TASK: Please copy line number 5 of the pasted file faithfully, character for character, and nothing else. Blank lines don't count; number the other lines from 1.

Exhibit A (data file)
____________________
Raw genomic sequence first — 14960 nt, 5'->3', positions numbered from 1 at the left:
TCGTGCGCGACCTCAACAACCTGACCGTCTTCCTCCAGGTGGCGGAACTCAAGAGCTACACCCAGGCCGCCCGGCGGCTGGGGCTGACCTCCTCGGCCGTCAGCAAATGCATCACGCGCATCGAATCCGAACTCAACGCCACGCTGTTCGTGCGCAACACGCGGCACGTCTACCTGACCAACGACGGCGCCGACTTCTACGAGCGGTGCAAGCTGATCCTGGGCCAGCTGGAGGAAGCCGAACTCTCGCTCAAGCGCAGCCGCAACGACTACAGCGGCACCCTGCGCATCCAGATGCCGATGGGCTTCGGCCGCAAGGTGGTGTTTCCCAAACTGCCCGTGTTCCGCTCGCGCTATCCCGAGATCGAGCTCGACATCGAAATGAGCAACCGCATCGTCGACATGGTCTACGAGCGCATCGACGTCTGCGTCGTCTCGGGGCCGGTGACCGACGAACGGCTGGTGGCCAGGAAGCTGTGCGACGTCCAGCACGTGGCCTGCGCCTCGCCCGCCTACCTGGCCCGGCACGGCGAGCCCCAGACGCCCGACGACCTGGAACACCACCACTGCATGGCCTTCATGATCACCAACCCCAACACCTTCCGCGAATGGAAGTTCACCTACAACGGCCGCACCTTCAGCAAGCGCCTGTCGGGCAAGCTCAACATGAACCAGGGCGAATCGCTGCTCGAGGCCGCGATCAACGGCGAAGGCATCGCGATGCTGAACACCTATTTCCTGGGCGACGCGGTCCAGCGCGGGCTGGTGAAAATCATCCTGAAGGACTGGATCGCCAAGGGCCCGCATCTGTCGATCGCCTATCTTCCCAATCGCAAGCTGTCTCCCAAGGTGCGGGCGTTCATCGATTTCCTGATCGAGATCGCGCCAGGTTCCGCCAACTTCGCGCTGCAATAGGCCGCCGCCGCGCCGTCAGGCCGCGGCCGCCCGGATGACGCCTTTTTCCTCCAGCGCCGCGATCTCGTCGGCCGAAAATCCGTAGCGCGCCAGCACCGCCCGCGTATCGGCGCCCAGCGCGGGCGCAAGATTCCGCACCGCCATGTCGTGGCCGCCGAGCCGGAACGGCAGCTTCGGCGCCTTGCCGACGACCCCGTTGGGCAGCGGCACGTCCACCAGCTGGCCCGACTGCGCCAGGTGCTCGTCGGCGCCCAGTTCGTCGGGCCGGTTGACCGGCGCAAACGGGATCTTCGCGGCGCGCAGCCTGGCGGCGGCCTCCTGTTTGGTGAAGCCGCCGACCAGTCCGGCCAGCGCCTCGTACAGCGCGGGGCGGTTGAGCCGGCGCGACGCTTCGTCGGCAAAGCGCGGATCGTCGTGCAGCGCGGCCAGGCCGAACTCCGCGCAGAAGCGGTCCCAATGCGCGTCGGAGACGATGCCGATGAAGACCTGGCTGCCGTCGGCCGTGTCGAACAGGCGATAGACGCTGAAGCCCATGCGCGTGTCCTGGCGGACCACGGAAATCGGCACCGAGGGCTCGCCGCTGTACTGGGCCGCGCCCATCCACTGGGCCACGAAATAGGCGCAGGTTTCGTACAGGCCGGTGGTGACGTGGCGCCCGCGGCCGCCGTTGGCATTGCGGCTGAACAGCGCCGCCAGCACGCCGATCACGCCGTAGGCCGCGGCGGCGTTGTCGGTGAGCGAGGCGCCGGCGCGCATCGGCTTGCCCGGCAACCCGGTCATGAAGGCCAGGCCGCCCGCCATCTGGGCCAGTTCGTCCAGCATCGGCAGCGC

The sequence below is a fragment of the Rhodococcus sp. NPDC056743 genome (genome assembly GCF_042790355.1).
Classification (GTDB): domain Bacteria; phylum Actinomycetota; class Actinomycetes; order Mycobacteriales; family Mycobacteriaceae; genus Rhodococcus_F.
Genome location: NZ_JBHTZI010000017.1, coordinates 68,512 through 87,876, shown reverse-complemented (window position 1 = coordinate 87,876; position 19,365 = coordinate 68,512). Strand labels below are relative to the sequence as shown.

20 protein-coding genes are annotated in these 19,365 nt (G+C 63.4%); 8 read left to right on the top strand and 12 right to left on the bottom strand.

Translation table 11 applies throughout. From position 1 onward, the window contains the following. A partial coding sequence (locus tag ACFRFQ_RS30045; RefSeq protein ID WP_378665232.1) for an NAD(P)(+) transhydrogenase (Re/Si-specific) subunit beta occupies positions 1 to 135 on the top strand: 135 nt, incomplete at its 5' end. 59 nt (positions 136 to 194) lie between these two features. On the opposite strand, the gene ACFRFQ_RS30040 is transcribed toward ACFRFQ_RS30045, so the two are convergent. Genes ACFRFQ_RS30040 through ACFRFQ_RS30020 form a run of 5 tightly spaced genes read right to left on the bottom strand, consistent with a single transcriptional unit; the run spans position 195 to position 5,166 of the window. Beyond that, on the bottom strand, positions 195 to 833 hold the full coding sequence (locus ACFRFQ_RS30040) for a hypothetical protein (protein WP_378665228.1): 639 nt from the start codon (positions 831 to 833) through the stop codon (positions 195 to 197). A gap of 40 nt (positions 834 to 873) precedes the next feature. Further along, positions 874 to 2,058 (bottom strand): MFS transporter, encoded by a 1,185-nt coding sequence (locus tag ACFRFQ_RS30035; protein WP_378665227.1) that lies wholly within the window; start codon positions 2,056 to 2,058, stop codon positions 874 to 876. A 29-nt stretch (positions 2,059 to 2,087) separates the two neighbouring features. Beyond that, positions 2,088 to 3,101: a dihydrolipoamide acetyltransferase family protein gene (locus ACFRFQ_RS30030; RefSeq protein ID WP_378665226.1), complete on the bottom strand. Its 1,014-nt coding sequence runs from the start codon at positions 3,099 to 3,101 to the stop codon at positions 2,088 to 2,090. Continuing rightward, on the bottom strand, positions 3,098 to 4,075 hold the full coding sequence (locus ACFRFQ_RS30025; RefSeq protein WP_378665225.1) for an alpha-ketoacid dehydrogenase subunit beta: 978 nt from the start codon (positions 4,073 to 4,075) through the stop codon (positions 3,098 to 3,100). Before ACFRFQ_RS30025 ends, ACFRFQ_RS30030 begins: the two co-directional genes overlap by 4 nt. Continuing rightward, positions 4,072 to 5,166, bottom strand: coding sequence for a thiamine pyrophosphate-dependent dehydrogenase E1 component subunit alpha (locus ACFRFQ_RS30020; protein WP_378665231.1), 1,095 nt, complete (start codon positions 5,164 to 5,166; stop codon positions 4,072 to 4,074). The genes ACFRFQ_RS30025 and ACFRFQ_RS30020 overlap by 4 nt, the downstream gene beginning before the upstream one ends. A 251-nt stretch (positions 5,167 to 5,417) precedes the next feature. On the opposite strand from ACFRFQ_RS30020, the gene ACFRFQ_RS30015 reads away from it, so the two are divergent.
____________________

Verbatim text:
Genome location: NZ_JBHTZI010000017.1, coordinates 68,512 through 87,876, shown reverse-complemented (window position 1 = coordinate 87,876; position 19,365 = coordinate 68,512). Strand labels below are relative to the sequence as shown.